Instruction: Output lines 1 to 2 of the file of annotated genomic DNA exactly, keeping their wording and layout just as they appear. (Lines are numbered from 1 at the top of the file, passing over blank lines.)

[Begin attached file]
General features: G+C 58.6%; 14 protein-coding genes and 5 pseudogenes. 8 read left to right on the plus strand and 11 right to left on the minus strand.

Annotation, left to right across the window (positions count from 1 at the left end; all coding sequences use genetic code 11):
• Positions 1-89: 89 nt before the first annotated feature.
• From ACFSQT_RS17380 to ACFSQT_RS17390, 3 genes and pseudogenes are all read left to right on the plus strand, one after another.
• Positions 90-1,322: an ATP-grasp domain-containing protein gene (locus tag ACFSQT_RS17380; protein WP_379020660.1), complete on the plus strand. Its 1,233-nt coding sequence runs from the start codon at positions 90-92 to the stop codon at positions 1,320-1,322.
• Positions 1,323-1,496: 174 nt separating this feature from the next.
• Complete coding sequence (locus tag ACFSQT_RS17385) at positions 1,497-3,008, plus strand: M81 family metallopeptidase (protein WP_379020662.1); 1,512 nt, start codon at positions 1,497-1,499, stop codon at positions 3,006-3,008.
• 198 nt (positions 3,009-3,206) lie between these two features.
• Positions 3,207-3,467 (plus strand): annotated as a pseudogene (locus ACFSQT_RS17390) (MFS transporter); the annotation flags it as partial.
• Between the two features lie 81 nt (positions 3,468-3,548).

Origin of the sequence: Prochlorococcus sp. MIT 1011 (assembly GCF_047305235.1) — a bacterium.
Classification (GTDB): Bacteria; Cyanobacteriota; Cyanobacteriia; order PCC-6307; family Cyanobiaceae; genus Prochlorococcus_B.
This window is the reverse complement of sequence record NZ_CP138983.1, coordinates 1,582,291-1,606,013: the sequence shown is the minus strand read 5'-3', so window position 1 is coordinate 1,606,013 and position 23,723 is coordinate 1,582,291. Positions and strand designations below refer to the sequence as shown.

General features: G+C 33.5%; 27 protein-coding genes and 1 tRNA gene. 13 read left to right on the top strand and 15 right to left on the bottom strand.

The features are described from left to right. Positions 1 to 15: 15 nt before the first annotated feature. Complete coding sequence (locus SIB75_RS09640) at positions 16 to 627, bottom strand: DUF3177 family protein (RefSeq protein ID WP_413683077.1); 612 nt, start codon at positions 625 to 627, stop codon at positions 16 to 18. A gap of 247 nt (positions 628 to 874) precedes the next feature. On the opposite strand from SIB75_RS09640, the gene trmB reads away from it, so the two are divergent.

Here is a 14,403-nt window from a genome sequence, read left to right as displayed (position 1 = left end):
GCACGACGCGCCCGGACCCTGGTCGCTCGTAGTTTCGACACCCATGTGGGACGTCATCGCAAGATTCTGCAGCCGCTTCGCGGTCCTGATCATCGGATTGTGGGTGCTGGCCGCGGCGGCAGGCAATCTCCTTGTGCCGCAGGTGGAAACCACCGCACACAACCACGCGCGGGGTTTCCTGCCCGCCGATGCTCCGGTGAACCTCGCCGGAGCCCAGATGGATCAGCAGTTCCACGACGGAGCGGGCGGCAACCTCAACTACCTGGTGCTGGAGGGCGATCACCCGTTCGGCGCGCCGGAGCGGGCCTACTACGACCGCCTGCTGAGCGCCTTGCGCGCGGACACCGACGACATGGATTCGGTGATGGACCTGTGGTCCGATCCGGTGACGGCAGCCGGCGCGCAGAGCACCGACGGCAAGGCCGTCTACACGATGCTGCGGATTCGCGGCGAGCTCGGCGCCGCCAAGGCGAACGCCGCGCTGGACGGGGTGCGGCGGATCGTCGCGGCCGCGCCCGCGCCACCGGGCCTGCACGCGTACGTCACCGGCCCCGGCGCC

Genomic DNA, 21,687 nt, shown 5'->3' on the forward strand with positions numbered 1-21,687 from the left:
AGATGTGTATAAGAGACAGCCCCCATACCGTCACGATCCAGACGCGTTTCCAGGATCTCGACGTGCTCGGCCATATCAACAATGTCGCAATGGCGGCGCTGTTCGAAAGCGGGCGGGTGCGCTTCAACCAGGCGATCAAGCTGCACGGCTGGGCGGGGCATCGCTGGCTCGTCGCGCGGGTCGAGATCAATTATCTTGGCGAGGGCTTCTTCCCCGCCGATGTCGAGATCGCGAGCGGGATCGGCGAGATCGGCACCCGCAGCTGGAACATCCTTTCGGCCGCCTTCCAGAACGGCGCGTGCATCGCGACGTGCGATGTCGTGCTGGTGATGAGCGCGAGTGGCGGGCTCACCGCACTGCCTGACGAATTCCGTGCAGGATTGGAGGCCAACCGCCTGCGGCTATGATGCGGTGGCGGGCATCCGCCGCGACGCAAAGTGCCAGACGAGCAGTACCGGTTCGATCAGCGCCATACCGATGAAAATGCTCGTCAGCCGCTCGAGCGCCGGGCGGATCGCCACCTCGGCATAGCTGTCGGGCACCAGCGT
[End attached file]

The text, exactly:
General features: G+C 58.6%; 14 protein-coding genes and 5 pseudogenes. 8 read left to right on the plus strand and 11 right to left on the minus strand.

Annotation, left to right across the window (positions count from 1 at the left end; all coding sequences use genetic code 11):